On Good Morning America, correspondent Dan Harris reported that "[t]he latest national poll says 31 percent of Americans believe the media make things in Iraq sound worse than they are." But Harris failed to inform viewers that in the same poll he cited, a majority of Americans -- 59 percent -- said that the media describe "things in Iraq" either "accurately" or "better than they are."
Since March 23, each of the three major network nightly newscasts have uncritically reported administration statements expressing outrage over the prosecution and possible execution of an Afghan man for converting to Christianity, in defiance of Islamic law. But none of the nightly newscasts noted that when the Afghan constitution was ratified in 2004, President Bush hailed it for "lay[ing] the foundation for democratic institutions," despite a provision in the constitution asserting the supremacy of Islamic law.
On ABC's Nightline, correspondent John Donvan misrepresented the scope of the controversy about ties between Rep. Katherine Harris (R-FL) and disgraced defense contractor Mitchell Wade. Donvan reported that Wade "made illegal contributions to her campaign" but added: "[T]hough she gave the money back, it's what reporters in Florida keep asking about. Even this week it came up." In fact, in the past week, while Florida newspapers have continued to raise questions about the illegal campaign contributions, they have also focused on Harris's subsequent request to the House Defense Appropriations Subcommittee for a $10 million earmark that would have benefited Wade's company.
During a March 21 press conference, the White House press corps failed to challenge President Bush after he offered a misleading and evasive answer about his reasons for invading Iraq in response to a question asked by Hearst Newspapers columnist Helen Thomas.
ABC's Elizabeth Vargas reported that "Congress voted to raise the national debt limit to nearly $9 trillion," but omitted the fact that all Senate Democrats voted against the increase, along with three Republicans.
In an ABC Nightline segment featuring Rev. Franklin Graham's controversial comments about Islam, ABC News' John Donvan reported: "So, Franklin Graham may not get a diplomacy prize, either. And yet, his message when he's preaching is actually quite positive."
In a March 15 entry on his ABC News weblog, Down and Dirty, ABC News correspondent Jake Tapper blasted "Awe-Inspiring, Soul-on-firing Democrats" for distancing themselves from Sen. Russ Feingold's resolution to censure President Bush over his warrantless domestic wiretapping program, adding, "Is this what a majority party looks like to you?"
National Public Radio (NPR), the Associated Press, and ABC reported uncritically on the purported improvement of Iraqi forces, as touted by President Bush in a speech. But these outlets failed to note that the number of Iraqi battalions capable of operating independently has dropped from three in June 2005 to none eight months later. Moreover, contrary to NPR's assertion, Bush ignored this statistic in his speech and instead focused on other, more favorable indicators of improved troop readiness.
ABCNews.com's The Note criticized New York Times columnist Paul Krugman for using "selective facts" to say that John McCain "is not a maverick, a moderate, nor a straight talker." However, The Note offered no facts to counter Krugman's argument.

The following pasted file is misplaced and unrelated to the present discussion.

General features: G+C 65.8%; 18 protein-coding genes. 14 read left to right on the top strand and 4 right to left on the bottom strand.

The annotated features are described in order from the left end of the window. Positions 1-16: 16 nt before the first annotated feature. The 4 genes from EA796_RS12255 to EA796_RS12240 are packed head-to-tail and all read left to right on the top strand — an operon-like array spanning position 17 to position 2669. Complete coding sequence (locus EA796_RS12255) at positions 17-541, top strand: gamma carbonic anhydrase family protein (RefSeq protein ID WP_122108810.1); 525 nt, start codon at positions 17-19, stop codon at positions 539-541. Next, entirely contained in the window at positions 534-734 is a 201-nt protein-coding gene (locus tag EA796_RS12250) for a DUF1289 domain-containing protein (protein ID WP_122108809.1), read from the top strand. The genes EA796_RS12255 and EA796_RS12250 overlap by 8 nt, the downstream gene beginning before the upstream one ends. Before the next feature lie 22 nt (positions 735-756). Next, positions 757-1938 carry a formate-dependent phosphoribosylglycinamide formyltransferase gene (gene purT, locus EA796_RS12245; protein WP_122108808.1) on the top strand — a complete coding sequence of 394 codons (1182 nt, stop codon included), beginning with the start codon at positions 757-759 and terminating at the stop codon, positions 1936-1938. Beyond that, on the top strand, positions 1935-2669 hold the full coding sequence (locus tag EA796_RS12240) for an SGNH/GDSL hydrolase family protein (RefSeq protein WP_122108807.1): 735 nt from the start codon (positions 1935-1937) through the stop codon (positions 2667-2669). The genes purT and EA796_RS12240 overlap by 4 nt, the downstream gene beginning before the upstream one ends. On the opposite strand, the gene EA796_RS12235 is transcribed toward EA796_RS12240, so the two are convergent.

For the second night in a row, in reporting on newly released video showing President Bush receiving warnings that Hurricane Katrina could cause New Orleans levees to fail, ABC's World News Tonight did not mention Bush's comment, made days after the storm, that "I don't think anybody anticipated the breach of the levees."
ABC World News Tonight anchor Elizabeth Vargas failed to note the apparent conflict between a newly released videotape that shows President Bush receiving a warning that New Orleans levees could be topped and Bush's later comment that "I don't think anybody anticipated the breach of the levees." MSNBC chief White House correspondent Norah O'Donnell similarly failed to note this contradiction during an interview with deputy White House press secretary Trent Duffy.
Most major print and broadcast media outlets offered no coverage of House Homeland Security Committee chairman Peter King's March 1 claim that there was "no investigation into terrorism whatsoever" during the Bush administration's initial review of the proposed deal that would allow Dubai Ports World (DPW) to assume control of terminal operations at six major U.S. ports.
During an exclusive interview with President Bush on the February 28 broadcast of ABC's World News Tonight, co-anchor Elizabeth Vargas repeated White House distortions and uncritically accepted Bush's answers -- even though some were demonstrably false.
Several journalists and media figures have taken to describing Democratic criticism of the Bush administration's approval of a deal allowing state-owned Dubai Ports World to assume control of six major U.S. ports as an attempt by Democrats to move "to the right" of President Bush and Republicans in Congress on issues of national security. In fact, some of the Democrats who have most strongly denounced the deal have been among the most active proponents of enhancing port security since the 9-11 terrorist attacks.
Vice President Dick Cheney's recent hunting accident offered yet another example of an unmistakable pattern with the Bush administration, which few in the media have noted. When faced with potential political damage stemming from its actions or decisions, the Bush White House attacks those fomenting the criticism; Cheney or President Bush then take to the airwaves and appear to temper the debate -- while benefiting from whatever discrediting their surrogates' smears brought on their targets.